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The Torah teaches important lessons for understanding the modern Middle East. Who are the ancestors of the Arabs and what does the Torah have to say about them?
Photo Credit: Reuters/Channel 2 News
Who is an Arab? Usually, people will say that an Arab is one who speaks Arabic. However, that is what we say in modern times after the Islamic conquests of the seventh century assimilated many nations into the Arabic speaking world and after Nebuchadnezzar of Babylon mixed together many ancient nations that were living under his empire into one people. This is why in Hebrew, the word Arab has the same root letters as the word laarov, which means “to mix.” So which ancient nations are mixed into the Arab world and what does the Torah state about them in relation to the Jewish people?
According to Ibn Hisham, who edited the Prophet Muhammed’s biography, “All of the Arabs are descendants from Ishmael and Qahtan.” Ibn Hisham then contradicts himself by first claiming that Qahtan was a son of Ishmael and thus “Ishmael is the father of all Arabs.” Then, in another place, he says that Qahtan is the son of “Abir b. Shalikh b. Arfakhshadh b. Sam b. Nuh.” The Jewish Bible confirms the later view that Qahtan is not a son of Ishmael for Qahtan is not listed in the Torah as one of Ishmael’s sons and Genesis 10:25 specifically states that Qahtan or Joktan is a son of Ever, who was a descendant of Shem. The Torah perspective is furthermore confirmed by Salih Hadith, who stated that not all Arabs are descendants of Ishmael. Ibn Ishaq, the earliest biographer of Muhammed, referred to people who are not descendants of Avraham as Arabs. He claims that the descendants of Ishmael were a minority that spread out among the Arabs.
While Islam contends that the southern Arabians are descendants of Joktan and the northern Arabians are descendants of Ishmael, according to Jewish sources, the northern Arabians are descendants of Ishmael that consisted of 12 nomadic tribes that traded with Egypt and the descendants of Joktan consisted of 13 Arabian tribes. As descendants of Shem, Joktan was blessed for their “primary goal in life is to serve G-d and increase his glory in the world.” As for Ishmael, the Torah describes him as follows: “He is destined for power and material greatness. He would be an untamed brigand, a hated plunderer and a warrior. Onkelos translates the description of Ishmael in the economic sense: He would be dependent on other nations and they in turn would be dependent on him.”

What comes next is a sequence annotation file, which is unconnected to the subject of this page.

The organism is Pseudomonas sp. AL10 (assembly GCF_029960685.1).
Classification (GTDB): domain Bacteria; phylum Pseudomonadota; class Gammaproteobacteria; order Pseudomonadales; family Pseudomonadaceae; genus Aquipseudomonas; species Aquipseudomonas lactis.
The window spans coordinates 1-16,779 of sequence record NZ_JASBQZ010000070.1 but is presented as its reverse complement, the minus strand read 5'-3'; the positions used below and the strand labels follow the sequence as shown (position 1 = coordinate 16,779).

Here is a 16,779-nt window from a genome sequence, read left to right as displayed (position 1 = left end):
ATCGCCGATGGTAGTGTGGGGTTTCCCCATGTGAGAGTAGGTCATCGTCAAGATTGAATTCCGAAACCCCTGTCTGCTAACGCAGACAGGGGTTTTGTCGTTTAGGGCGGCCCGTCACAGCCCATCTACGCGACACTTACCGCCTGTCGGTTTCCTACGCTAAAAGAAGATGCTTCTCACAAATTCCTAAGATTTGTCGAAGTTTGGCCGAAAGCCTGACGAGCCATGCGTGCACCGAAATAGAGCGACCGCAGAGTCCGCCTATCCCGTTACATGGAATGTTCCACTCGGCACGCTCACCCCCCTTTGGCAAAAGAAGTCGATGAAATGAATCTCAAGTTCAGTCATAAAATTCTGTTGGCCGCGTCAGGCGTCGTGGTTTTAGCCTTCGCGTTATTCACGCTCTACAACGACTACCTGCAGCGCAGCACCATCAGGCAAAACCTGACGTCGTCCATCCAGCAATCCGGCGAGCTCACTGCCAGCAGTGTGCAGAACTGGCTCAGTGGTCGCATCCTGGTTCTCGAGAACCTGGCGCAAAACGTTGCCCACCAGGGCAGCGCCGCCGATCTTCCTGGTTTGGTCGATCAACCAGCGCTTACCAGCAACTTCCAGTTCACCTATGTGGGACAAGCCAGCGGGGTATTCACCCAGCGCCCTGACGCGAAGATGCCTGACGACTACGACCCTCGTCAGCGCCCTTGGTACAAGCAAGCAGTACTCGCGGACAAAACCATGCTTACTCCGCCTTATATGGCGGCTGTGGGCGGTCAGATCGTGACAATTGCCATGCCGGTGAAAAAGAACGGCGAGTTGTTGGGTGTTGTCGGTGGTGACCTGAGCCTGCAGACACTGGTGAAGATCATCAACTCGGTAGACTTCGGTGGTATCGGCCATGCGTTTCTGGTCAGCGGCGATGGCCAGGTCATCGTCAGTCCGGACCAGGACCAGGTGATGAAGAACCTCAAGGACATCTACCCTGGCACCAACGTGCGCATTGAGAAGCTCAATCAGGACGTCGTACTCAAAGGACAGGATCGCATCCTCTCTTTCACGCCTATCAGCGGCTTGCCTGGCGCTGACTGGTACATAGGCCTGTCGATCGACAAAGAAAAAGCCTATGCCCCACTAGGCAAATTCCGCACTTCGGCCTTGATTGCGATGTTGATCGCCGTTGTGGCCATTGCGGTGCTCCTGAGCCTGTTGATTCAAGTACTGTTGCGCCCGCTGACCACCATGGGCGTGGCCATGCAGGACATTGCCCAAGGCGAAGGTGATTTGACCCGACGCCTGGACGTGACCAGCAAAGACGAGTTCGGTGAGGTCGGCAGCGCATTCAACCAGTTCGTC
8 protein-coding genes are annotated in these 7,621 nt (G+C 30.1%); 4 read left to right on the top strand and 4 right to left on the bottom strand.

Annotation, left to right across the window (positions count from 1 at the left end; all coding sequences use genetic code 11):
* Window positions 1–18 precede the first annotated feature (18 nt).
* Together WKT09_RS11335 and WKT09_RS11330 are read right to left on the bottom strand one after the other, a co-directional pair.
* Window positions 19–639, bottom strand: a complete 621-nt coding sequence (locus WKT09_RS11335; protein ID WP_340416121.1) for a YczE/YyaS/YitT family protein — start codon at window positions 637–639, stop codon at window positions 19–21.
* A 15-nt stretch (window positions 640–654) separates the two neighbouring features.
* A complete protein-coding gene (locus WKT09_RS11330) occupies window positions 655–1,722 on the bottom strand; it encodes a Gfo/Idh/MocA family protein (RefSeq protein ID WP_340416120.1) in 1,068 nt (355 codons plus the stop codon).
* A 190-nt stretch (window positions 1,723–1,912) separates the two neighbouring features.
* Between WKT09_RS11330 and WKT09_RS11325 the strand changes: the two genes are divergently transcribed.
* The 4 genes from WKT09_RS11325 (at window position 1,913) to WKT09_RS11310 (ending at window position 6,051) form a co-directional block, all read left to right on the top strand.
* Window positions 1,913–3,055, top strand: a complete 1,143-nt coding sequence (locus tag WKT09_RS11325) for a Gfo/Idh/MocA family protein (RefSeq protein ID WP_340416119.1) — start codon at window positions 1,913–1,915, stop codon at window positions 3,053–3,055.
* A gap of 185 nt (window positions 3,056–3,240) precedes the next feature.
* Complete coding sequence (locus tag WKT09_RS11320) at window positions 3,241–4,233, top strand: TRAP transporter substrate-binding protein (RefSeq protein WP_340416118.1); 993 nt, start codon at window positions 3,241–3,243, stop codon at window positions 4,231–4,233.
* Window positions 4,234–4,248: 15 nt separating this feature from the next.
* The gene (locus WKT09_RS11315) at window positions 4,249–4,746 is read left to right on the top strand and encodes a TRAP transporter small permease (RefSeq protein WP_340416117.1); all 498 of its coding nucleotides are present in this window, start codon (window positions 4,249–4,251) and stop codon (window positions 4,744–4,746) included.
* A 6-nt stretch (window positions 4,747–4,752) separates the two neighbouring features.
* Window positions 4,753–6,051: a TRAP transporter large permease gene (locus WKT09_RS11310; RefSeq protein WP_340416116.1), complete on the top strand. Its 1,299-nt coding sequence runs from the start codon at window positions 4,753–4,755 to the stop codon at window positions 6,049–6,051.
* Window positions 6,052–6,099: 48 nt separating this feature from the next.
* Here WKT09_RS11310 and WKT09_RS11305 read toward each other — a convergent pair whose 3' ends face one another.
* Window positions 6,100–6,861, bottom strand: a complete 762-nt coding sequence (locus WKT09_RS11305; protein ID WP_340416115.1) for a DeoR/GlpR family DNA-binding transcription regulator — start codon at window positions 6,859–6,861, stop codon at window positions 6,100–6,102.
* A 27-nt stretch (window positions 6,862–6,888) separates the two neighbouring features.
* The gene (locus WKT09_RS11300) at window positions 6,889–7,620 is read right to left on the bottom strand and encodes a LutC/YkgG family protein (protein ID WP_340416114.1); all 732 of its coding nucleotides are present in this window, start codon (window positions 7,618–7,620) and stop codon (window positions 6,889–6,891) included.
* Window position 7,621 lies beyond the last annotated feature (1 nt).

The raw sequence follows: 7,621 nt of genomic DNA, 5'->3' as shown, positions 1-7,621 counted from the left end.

What the Torah states about the Ishmaelite’s and Joktan has relevance for our times. The Arabs, as descendants of Joktan, are very religious in nature and consider serving G-d to be at the top of their agenda. Nevertheless, as descendants of Ishmael, the Arabs who lived under numerous Muslim empires from the Rashidun Caliphate to the Umayyad, Abbasid, Fatimid and Mamluk Caliphate to the Ottoman Empire held great power and achieved material greatness throughout the history. Numerous Muslim empires achieved power by the sword and were known to have great warriors. Then, later on, after the Ottoman Empire collapsed, the Arab world endured a period of colonialism and was forced to be dependent on other nations. However, in our times, due to the existence of oil in this region of the world, the world is also dependent on the Arabs. Furthermore, numerous radical Islamist groups such as ISIS can be described as “untamed brigands” and “hated plunderers,” as they cause destruction wherever they take control.
But what other ancient nations are incorporated in the modern Arab world aside from the Ishmaelite’s and the Jokhtanites? The Moabites and Ammonites are descendants of Lot who were later on incorporated into the Arab world. The Ammonites were a nomadic people that lived in present day Jordan and the name of Jordan’s capital city of Ammon derives from the lands ancient inhabitants. After Nebuchadnezzar conquered the region, the Ammonite population was incorporated into his empire via intermarriage and disappeared as a separate nation. According to Josephus, the Moabites were overrun by the Nabathean Arabs who ruled in Petra and extended their domain as far as Damascus. Like the Ammonites, they were incorporated into the Arab world and lost their identity as a separate nation.